The average medical cost-per-claim for injured workers with lower back pain who were treated exclusively by a chiropractor was 61% less than for those who received no chiropractic treatment, according to a new report.
Experts say such data may prompt the workers compensation industry to rethink chiropractic care for injured workers, a trend that lags in some parts of the country.
The report, released May 17 by the Cambridge, Massachusetts-based Workers Compensation Research Institute, also found that lost-wage indemnity costs and temporary disability were significantly lower for workers whose lower back pain was treated by a chiropractor only: $492 in indemnity compared with $3,604 for workers who received no chiropractic treatment, and 0.7 weeks of temporary disability compared with 4.9 weeks.
Melissa Burke, Southington, Connecticut-based vice president and head of managed care and clinical for AmTrust Financial Services Inc., said the study was “enlightening to read.”
WCRI said the data bucks studies from the 1990s that indicated chiropractic care increased medical costs.
WCRI economist and study co-author Dongchun Wang said the 1990s were marked by increases in medical costs overall, which led states to clamp down on physical medicine.
Legislators and policymakers made regulatory changes to curb spending, Ms. Wang said, adding that there were “policy reforms at the state level that had an effect of discouraging chiropractors involved in workers comp.”
Ms. Wang’s research highlighted that chiropractic care “varied substantially” state to state, with the percentage of lower back pain claims with chiropractic care ranging from 5% to 34%.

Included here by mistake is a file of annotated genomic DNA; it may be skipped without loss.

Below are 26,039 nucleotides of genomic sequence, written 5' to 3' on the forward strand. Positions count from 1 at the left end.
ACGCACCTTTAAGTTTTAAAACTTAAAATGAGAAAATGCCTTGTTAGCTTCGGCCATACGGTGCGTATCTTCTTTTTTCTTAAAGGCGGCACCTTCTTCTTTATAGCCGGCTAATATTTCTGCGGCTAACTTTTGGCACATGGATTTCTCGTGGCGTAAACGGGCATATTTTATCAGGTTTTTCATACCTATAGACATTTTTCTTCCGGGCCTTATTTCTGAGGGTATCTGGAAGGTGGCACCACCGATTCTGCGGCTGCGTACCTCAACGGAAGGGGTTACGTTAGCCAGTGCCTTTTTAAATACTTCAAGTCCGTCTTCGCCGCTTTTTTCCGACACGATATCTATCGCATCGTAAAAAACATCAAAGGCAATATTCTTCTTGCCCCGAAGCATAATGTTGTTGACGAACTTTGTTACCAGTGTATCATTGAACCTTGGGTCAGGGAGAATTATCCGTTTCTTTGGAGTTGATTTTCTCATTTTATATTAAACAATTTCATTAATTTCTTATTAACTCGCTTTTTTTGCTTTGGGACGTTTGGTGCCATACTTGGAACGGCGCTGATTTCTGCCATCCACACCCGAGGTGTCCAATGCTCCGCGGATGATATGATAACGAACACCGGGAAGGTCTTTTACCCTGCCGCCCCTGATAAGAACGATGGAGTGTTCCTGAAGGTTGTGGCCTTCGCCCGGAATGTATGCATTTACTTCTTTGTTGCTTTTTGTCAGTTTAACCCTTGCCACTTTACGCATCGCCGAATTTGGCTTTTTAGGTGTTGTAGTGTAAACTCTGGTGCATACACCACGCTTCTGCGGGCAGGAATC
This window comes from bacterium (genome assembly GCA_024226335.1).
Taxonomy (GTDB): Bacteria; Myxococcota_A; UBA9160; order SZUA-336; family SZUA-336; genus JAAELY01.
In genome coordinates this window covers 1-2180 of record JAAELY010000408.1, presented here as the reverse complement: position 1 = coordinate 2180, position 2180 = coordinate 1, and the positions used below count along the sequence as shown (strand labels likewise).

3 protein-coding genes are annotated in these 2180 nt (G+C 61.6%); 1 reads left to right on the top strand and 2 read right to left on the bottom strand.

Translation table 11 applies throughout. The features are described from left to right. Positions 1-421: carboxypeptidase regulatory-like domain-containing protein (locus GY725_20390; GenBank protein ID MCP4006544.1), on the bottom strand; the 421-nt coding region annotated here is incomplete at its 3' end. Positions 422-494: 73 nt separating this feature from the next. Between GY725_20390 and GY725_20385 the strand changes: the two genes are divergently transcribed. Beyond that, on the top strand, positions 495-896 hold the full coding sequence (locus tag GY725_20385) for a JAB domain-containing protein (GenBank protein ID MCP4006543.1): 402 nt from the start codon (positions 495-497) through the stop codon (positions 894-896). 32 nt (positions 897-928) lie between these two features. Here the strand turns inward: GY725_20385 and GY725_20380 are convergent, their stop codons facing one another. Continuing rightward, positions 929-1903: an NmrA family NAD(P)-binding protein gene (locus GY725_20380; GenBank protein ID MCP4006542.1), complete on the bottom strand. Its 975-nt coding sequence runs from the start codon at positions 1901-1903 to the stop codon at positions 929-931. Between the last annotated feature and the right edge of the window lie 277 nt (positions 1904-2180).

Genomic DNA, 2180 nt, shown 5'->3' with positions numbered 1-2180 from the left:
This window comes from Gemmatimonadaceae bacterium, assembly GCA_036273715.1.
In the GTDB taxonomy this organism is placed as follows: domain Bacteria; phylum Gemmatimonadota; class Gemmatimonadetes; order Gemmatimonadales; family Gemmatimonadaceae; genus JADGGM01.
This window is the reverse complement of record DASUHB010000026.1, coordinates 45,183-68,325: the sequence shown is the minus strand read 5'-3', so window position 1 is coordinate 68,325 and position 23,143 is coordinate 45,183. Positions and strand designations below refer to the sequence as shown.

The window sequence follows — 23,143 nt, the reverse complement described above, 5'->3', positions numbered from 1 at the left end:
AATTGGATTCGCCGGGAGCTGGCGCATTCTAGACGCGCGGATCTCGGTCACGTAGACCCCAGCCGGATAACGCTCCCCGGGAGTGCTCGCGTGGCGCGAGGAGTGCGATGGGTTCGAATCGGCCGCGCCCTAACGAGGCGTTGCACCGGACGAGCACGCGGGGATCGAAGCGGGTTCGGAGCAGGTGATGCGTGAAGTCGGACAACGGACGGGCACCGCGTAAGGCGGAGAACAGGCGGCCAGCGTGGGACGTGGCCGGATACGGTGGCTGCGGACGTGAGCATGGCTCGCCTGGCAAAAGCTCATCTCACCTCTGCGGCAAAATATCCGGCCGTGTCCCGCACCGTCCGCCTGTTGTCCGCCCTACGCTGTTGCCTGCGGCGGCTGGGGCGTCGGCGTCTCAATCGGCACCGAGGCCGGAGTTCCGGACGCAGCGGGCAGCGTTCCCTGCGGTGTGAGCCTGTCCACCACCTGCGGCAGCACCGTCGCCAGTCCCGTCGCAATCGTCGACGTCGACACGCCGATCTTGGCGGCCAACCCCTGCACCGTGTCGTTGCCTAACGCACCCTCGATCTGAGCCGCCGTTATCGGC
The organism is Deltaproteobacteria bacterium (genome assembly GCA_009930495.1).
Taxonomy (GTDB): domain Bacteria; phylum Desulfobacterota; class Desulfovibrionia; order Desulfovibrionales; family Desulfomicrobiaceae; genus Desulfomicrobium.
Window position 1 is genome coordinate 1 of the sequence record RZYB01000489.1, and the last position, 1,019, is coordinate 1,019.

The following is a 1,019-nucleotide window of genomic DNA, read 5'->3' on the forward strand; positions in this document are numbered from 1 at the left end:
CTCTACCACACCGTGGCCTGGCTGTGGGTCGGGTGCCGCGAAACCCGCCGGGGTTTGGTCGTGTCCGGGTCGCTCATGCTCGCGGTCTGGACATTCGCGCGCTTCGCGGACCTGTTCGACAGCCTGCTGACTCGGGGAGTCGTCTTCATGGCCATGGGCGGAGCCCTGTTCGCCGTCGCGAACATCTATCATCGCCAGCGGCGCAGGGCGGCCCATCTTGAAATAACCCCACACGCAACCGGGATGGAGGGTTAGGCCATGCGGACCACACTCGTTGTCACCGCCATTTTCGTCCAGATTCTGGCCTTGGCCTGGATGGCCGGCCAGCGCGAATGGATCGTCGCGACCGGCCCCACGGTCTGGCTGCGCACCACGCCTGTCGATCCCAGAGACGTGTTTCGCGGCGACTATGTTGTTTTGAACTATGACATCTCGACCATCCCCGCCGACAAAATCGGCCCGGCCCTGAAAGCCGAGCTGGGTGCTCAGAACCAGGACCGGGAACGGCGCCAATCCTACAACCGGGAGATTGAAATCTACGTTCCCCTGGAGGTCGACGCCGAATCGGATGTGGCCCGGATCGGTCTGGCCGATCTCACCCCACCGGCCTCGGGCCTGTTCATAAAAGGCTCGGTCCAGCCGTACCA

Ms. Burke said other studies also confirmed that chiropractic care can lead to lower costs, including a 2011 study in the Journal of Occupational and Environmental Medicine.
“Why are we not seeing this care? It’s part of our guidelines. It’s part of the larger state guidelines,” she said.
What stood out in the WCRI study for Dr. Nina McIlree, Schaumburg, Illinois-based vice president medical management for Zurich North America, is that it states that the lower costs are “associated with” chiropractic care — and not that chiropractic care is the definitive reason.
Injury severity and access to chiropractic care in some states are also issues not addressed in the report, she said.
Ms. Wang confirmed the data’s limits in terms of severity. WCRI relied on claims data for the study and not physician notes on injury severity, she said.
“In terms of access, we do feel that … policymakers and stakeholders may want to revisit chiropractic care in light of new information and in light of the chiropractic profession in itself, (which) has improved over time,” Ms. Wang said. “We are not saying (chiropractic care) is suitable for everybody.”
Reconsidering alternative care for some pain patients is a move in line with the industry’s shift away from pharmacological treatment, said Jeff Zeblut, Orlando, Florida-based vice president of clinical operations with Sedgwick Claims Management Services Inc.
“When they started to realize there was an opioid problem, chiropractic, acupuncture, massage (and) yoga were put more into mainstream medicine, and it became more acceptable in workers comp for physicians to prescribe,” he said.
Kate Farley-Agee, Plainfield, Illinois-based vice president of network product management for Coventry, an Enlyte Group company, agreed that the shift away from long-term prescribing of pain medications in workers comp is helping to open doors for chiropractors in the field.
“Ten years ago this was not a type of care that was usual in workers comp,” she said. Chiropractic care has evolved. … It’s started to be looked at as another way to manage certain injuries; lower back pain is an easy one. And there are other types of soft tissue muscle injuries that could be put in that category.”